While I focused on navigating the SUV into our driveway, my older son commented, “Hey, Mom, there’s a chicken nugget in the road.”
“Ummm….what?” My mind was focused on parking the car, heading inside, and closing the door on the workday – it most certainly was not on chicken nuggets decorating the asphalt.
“There’s a chicken nugget in the road,” he reiterated for my benefit.
“Is there really?” I needed details. Immediately, though, I began conjuring plausible reasons for a chicken nugget to have made it to the middle of the road. Maybe the boys dropped one when they took their lunch outside earlier? Or did one fall out of the Happy Meal box as I threw it in the garbage can? Better yet, the newest weeds to pop up on our two-acre property are chicken-nugget-producing plants that will provide an endless supply of this childhood food staple?
Maybe someday, but today I just hear, one more time, “Seriously, there’s a nugget in the road.”
Then, from the other little one trying to hold in the giggles, “Mom. There isn’t a nugget. He’s LYING!” And so we begin the most recent discussion on “Truth, Lies, and Story-Telling.”
My oldest is a story-teller. He re-imagines his favorite television shows with added subplots and character twists. Storing words and dialogue are a special hobby of his, and he stores them all in his imagination. He is 8, and he knows the difference between a story, a lie, and the truth. Not so for my 5-year-old. He is still in the state of “tell-them-what-they-want-to-hear-so-you-get- what-you-want.”
This stage has posed many challenges. Do I make him eat more dinner, or is he really full? Did he truly wash his hands, or do I send him into the restroom again and listen for the water hitting his palms? I don’t want to make him overeat or give him a complex about hand-washing, but really, three bites of pasta and you’re full? You were in the bathroom for exactly 1 minute, 43 seconds, and you washed your hands? I’ve resorted to smelling his hands when he comes out of the restroom, just to be sure he used soap. These may seem like petty little untruths voiced by a kindergartner who wants to play more than he wants to gobble peas, but he is developing a pattern that we have to break. Now.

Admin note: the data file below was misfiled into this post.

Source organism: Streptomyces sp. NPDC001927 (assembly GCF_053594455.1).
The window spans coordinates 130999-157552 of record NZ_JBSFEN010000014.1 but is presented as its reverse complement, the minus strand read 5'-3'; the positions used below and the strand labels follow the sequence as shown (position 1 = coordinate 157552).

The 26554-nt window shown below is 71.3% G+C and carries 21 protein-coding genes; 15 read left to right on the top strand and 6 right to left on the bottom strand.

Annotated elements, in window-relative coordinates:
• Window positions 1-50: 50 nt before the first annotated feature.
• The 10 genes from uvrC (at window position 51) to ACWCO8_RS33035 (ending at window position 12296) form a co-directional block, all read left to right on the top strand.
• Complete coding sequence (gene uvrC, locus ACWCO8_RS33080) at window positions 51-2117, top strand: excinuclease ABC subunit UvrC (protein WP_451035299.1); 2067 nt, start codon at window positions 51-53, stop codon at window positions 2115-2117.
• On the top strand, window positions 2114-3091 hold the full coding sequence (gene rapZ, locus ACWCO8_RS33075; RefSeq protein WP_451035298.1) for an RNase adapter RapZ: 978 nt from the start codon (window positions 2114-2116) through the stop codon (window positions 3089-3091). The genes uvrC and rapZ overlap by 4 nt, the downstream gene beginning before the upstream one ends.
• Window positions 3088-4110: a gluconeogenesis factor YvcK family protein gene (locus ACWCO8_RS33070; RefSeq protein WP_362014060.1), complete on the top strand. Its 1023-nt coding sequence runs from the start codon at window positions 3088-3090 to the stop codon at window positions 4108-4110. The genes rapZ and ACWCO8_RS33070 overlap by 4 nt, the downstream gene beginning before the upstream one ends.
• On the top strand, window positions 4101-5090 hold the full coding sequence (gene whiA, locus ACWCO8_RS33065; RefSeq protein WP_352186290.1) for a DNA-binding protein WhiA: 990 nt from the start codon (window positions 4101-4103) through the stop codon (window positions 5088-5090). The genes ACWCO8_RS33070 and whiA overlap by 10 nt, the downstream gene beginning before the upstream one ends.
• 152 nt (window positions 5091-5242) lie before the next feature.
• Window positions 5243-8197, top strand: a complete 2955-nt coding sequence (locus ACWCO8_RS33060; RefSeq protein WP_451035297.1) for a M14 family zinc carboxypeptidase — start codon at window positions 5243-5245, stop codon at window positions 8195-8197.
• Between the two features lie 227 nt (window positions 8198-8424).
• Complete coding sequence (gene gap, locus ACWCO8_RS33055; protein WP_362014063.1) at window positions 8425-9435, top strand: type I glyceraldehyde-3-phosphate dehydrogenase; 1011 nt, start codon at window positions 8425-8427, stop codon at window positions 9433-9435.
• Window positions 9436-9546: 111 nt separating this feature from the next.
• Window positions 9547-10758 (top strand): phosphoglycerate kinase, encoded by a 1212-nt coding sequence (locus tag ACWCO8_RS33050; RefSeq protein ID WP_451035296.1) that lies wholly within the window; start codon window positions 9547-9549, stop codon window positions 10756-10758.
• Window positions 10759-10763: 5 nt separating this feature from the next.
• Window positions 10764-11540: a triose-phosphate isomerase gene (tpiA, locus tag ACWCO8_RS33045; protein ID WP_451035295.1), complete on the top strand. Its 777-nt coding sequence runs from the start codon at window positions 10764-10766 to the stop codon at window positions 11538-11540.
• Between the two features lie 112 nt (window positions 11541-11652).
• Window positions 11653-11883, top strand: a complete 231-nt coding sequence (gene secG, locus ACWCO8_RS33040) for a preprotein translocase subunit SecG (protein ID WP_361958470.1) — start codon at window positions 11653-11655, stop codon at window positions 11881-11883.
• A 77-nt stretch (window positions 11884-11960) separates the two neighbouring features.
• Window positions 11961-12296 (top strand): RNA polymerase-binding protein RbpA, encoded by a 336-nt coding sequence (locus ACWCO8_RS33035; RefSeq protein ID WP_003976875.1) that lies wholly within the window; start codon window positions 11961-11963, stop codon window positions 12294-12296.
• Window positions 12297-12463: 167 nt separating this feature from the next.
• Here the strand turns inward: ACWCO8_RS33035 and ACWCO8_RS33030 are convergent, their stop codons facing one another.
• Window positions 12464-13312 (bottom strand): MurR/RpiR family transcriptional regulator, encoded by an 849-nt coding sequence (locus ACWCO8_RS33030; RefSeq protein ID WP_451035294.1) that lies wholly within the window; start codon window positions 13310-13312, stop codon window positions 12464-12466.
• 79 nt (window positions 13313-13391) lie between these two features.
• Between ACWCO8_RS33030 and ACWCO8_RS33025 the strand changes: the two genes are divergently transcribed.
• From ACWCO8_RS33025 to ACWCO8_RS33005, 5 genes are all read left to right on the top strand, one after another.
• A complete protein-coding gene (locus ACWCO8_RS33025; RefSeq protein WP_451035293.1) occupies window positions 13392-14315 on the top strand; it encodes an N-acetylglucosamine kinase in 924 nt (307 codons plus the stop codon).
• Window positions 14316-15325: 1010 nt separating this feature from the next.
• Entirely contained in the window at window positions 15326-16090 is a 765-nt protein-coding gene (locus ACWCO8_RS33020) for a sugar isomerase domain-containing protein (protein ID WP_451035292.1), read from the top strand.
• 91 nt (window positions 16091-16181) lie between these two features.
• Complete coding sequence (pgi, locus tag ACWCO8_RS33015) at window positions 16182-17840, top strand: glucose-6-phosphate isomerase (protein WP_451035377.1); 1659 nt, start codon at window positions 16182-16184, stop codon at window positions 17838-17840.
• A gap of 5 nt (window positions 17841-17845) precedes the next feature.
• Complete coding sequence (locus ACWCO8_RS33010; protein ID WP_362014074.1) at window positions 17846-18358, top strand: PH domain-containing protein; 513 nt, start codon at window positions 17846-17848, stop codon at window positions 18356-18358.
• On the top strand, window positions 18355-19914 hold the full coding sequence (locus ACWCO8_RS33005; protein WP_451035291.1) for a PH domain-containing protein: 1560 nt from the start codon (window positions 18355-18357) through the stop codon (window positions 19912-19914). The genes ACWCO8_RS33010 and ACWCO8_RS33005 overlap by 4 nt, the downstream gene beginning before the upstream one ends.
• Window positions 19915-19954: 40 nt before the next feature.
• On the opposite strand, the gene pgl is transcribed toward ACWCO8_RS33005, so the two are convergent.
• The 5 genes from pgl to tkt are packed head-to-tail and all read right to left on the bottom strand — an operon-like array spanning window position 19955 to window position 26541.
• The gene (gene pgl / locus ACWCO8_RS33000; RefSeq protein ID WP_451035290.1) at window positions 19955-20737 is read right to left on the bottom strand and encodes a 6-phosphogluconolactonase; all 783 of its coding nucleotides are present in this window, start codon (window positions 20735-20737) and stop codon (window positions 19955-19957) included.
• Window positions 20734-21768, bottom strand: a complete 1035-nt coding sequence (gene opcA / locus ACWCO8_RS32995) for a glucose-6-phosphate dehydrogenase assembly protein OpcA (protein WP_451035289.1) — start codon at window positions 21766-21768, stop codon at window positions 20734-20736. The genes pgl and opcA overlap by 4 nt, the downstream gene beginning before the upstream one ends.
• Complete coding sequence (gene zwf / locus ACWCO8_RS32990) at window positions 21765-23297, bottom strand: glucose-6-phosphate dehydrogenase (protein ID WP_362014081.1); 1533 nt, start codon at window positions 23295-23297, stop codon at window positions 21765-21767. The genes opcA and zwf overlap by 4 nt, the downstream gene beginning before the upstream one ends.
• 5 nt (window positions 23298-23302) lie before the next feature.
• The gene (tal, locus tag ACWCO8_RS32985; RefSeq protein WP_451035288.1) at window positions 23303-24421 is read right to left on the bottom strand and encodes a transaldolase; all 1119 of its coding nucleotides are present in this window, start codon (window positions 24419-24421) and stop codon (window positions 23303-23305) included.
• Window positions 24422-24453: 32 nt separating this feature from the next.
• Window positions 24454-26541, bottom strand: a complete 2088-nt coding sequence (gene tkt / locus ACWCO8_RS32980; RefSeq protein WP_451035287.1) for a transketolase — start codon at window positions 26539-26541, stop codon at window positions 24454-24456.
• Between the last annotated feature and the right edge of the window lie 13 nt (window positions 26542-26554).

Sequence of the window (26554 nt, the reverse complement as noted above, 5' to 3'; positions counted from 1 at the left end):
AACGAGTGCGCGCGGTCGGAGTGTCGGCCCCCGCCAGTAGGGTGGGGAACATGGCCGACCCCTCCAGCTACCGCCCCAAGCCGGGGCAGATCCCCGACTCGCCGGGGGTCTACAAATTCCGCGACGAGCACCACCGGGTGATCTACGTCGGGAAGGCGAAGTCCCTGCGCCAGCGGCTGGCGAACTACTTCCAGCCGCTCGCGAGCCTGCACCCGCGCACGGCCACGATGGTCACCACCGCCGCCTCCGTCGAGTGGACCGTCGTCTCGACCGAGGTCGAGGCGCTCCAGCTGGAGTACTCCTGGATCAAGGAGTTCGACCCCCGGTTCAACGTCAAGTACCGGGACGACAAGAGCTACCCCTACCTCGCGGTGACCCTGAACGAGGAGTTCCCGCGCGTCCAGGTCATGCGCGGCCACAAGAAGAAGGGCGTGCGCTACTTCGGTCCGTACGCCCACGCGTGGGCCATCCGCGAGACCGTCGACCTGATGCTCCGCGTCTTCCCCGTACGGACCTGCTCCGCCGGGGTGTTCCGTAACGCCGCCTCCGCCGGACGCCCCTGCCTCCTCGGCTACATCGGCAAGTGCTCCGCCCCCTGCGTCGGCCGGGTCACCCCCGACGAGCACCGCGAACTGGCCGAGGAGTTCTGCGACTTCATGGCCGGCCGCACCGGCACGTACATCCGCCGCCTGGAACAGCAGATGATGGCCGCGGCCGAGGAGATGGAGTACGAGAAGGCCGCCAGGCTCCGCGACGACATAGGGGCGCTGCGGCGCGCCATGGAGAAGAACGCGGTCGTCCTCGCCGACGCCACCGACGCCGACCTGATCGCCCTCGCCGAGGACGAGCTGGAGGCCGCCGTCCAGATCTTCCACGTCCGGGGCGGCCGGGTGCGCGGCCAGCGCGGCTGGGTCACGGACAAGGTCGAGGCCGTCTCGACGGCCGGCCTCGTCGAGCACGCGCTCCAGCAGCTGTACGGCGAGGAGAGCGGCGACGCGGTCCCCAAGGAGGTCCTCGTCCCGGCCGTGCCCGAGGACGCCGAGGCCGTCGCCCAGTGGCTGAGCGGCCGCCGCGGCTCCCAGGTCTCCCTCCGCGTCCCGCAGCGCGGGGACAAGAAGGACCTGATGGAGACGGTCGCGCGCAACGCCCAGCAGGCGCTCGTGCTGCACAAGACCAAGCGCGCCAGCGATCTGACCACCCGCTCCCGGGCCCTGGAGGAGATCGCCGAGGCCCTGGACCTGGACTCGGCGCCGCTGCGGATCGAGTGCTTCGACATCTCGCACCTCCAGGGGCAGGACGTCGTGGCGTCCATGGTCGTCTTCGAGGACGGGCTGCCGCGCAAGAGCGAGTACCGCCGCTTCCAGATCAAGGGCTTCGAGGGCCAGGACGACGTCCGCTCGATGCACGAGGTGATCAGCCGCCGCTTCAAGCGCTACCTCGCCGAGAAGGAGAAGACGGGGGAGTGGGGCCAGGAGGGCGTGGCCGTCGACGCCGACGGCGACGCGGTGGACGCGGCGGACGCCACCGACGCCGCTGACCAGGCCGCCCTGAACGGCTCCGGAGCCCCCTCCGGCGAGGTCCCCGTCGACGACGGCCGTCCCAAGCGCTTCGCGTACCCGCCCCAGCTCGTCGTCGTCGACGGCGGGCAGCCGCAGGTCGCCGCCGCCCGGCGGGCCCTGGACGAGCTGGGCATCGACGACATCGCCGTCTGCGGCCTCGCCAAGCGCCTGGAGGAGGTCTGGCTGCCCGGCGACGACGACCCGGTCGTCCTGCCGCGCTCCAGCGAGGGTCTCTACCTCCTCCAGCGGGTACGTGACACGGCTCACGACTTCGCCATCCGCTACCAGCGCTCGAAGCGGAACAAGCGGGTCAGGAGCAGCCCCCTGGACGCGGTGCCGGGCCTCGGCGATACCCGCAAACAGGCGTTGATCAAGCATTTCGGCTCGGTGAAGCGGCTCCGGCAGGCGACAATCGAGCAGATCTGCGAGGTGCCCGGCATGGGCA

With this most recent story, the little one clearly does not understand why his brother can get away with “lying” while he receives consequences for the same behavior. I tried explaining the difference between stories and lies, but he still looked at me in disbelief. After all, in his eyes, I was being completely unfair. Then it hit me, the monumental difference between a lie and story is the intent – not how the listener hears it, but what the speaker intends to occur with the telling. Older brother knows I won’t believe there is a chicken nugget in the road for more than a minute, and he is just attempting to draw a laugh from his audience. He doesn’t intend for me to believe him, nor does he intend to “get away with something” in the telling. A true lie is intended to mislead, misrepresent, or take advantage of a person or situation. When we lie, we intend to let our selfish desires rule our words at the expense of someone else.
So often in today’s world, we see lies and misrepresentation get others ahead. They become successful, wealthy, and honored for their achievements. They “get away with” so many things, and it makes those of us who value our integrity over everything else want to stomp our feet and yell, “That’s so unfair!” And it is.
But we have to remember that our character is not meant to reflect the world; in fact, more often than not, choosing truth will make us feel like salmon swimming upstream against the flow of the river. God’s Word reminds us that “A good name is more desirable than great riches; to be esteemed is better than silver or gold.” (Proverbs 22:1) We should seek to develop a good name and guard our esteem through our thoughts, intentions, and actions.
Many years ago, as a teenager still attempting to make my faith my own, a friend and I discussed making choices in high school – the usual ones involving drinking, relationships, and such – and he commented, “You’re just afraid of compromising your morals.” At the time, he was right. I didn’t know enough about my God and His desires for me to defend myself. That statement hurt – to this day, I wish I could go back and tell him the Truth I now know: It is not fear of violating some random ethical code that limits me; it is the true desire to walk the path set before me. I’m not worried about compromising my morals; I am concerned with compromising my God.
So I will teach my two little boys what it means to establish a good name. I will show them, in words and deeds, how our standing before the Lord is paramount and our esteem in His presence must be what propels us to be Truth-seekers and Truth-speakers. Even from a young age, even when it simply involves choosing to finish the peas before running off to play when you could just say “I’m full,” or it requires telling the truth when you forget to wash your hands, I will do my best (with God’s guidance, of course) to point them in the way they should go. And I will teach teach them that stories about chicken nuggets in the road will always be a little bit funny.